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Leadership in Law 2013: Michael F. Drewry

Managing partner, Drewry Simmons Vornehm LLP, Carmel Indiana University Robert H. McKinney School of Law

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mike-drewry02-15col.jpg (IL Photo/ Perry Reichanadter)

Michael F. Drewry has devoted his legal career to assisting clients involved in all aspects of the construction industry. When he began practicing law, there was very little in the state in the way of organized legal associations devoted to construction law. Mike helped create the Construction & Surety Law Section of the Indiana State Bar Association. He’s also active with the American Bar Association, serving on the inaugural committee for the ABA Forum on Construction Industry Trial Academy. He’s active with construction trade associations, and he has served on the board for the Indiana Construction Roundtable Diversity Initiative, a mentoring program that pairs experienced contractors with minority contractors.

You are a leader in the area of construction law. Are you handy around the house?
Unfortunately, I am not. I am willing but not capable. My wife is the one with hands-on skills, not me. Luckily, she did not know that until after we were married.

If you could take a sabbatical from the law for a year to work your fantasy job, what job would you choose?
I received my master’s degree in European History, so I would enjoy teaching history as a college professor or teaching construction law at a college or law school.

What class in law school did you find the most difficult?
All of the tax classes. I knew right away that I would never be a tax lawyer. I have heeded that self-assessment my entire career.

What civic cause is the most important to you?
I am a big supporter of the Center for Performing Arts next to our Carmel offices. It is nice to see what the arts are trying to bring to the community and to be a part of that.

If you could have one superpower, what would it be?
The power to make all Purdue sports teams successful.

In life or law, what bugs you?
I hope that this does not sound self-righteous, but it would be the lack of integrity in some people. I was always taught that your word is your bond, that you maintain honor and good faith in your dealings. I took that to heart, and it saddens me when I see people that do not seem to value those principles.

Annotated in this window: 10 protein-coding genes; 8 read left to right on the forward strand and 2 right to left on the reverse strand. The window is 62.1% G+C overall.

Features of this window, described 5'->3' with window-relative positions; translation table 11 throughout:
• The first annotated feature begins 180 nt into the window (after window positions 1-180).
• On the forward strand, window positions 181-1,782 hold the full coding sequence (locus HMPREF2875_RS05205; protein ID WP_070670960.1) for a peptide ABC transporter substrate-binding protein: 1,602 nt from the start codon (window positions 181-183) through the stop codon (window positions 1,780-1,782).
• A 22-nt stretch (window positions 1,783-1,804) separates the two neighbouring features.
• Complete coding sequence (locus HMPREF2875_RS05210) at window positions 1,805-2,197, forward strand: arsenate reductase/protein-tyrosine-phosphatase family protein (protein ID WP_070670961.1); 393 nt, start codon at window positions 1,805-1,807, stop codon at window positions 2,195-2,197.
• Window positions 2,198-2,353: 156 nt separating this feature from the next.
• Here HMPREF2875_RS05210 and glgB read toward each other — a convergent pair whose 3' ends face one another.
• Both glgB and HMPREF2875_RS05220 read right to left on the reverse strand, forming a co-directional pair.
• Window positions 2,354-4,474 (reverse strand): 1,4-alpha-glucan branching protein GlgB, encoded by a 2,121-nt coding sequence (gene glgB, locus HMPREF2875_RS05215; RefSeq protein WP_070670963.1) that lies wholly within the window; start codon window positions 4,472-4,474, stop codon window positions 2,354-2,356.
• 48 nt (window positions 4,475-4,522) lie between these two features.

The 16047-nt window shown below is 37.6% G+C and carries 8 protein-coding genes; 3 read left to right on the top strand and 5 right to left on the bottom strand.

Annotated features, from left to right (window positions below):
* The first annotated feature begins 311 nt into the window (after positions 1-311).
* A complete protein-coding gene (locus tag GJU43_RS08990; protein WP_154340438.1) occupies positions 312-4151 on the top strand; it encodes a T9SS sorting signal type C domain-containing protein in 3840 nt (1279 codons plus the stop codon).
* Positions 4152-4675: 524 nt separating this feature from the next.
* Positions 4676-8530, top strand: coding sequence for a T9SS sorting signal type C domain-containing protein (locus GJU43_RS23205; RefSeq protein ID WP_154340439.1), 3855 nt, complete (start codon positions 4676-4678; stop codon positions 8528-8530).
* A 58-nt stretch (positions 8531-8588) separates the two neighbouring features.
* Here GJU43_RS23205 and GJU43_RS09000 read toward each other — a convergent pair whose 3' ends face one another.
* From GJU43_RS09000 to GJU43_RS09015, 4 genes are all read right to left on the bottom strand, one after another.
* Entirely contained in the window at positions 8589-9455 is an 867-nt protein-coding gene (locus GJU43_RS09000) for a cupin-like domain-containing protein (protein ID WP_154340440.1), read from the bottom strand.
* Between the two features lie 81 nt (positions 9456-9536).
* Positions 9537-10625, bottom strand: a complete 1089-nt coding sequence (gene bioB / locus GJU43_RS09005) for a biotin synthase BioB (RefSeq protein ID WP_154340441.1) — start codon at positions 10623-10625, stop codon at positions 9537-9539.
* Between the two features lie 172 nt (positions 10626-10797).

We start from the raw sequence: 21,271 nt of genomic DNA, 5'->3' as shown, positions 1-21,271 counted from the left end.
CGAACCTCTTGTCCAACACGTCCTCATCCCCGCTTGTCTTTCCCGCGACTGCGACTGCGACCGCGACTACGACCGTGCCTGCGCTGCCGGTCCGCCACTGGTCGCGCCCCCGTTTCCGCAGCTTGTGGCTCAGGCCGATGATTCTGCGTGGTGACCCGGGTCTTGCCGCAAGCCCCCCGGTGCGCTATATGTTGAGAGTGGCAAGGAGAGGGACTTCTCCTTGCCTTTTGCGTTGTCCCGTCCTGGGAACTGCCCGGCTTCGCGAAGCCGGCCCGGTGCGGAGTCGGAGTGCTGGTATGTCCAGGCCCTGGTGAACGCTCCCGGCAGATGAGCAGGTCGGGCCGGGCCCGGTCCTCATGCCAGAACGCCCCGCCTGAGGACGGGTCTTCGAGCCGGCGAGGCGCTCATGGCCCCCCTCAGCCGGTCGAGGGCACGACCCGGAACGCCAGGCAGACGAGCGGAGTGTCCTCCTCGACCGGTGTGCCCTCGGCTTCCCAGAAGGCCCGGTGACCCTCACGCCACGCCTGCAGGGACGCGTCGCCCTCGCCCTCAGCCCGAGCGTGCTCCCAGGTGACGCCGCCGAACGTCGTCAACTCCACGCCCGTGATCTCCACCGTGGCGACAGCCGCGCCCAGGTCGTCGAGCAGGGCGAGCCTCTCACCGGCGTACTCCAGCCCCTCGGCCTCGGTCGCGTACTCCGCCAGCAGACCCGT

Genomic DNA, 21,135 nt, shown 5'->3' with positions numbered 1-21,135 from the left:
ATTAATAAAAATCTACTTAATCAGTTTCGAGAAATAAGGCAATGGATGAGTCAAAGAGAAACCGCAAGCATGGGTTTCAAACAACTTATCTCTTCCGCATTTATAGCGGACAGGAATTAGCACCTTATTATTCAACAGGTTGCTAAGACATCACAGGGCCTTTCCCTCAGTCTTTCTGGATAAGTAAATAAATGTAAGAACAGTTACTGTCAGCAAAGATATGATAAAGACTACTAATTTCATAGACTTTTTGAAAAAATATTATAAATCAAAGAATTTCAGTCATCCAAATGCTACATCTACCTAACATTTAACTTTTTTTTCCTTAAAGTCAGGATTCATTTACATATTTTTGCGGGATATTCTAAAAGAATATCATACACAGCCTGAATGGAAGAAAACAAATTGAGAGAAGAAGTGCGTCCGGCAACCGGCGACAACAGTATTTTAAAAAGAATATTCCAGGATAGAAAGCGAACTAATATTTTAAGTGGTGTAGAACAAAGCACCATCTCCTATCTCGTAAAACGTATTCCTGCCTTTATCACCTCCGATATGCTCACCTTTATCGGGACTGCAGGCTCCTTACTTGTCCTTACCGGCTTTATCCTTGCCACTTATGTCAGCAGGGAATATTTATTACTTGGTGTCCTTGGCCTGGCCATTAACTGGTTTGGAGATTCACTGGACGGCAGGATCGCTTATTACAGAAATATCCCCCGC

If you could go back in time, “when” would you go to and what would you do?
I would like to go back to the mid-’70s so I could spend more time with my dad who died midway through.

If a drink or sandwich were to be named after you, what would it be called and what would be in it?
“Mike’s Old Fashion” – a really good, aged single barrel bourbon, bitters, orange liqueur, a splash of water and a cherry. No sugar is needed. Served on the rocks.

Would a world without 24/7 technology be a good or bad thing?
A world without 24/7 technology would be a good thing. Old ways had their benefits – you cannot unwind technological developments today.

What do you find scary?
This one is easy. Spiders, all shapes and types. I guess you would say that I have arachnophobia.

What advice would you give your 25-year-old self?
Live a good life!

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  1. I just wanted to point out that Congressman Jim Sensenbrenner, Senator Feinstein, former Senate majority leader Bill Frist, and former attorney general John Ashcroft are responsible for this rubbish. We need to keep a eye on these corrupt, arrogant, and incompetent fools.

  2. Well I guess our politicians have decided to give these idiot federal prosecutors unlimited power. Now if I guy bounces a fifty-dollar check, the U.S. attorney can intentionally wait for twenty-five years or so and have the check swabbed for DNA and file charges. These power hungry federal prosecutors now have unlimited power to mess with people. we can thank Wisconsin's Jim Sensenbrenner and Diane Feinstein, John Achcroft and Bill Frist for this one. Way to go, idiots.

  3. I wonder if the USSR had electronic voting machines that changed the ballot after it was cast? Oh well, at least we have a free media serving as vicious watchdog and exposing all of the rot in the system! (Insert rimshot)

  4. Jose, you are assuming those in power do not wish to be totalitarian. My experience has convinced me otherwise. Constitutionalists are nearly as rare as hens teeth among the powerbrokers "managing" us for The Glorious State. Oh, and your point is dead on, el correcta mundo. Keep the Founders’ (1791 & 1851) vision alive, my friend, even if most all others, and especially the ruling junta, chase only power and money (i.e. mammon)

  5. Hypocrisy in high places, absolute immunity handed out like Halloween treats (it is the stuff of which tyranny is made) and the belief that government agents are above the constitutions and cannot be held responsible for mere citizen is killing, perhaps has killed, The Republic. And yet those same power drunk statists just reel on down the hallway toward bureaucratic fascism.

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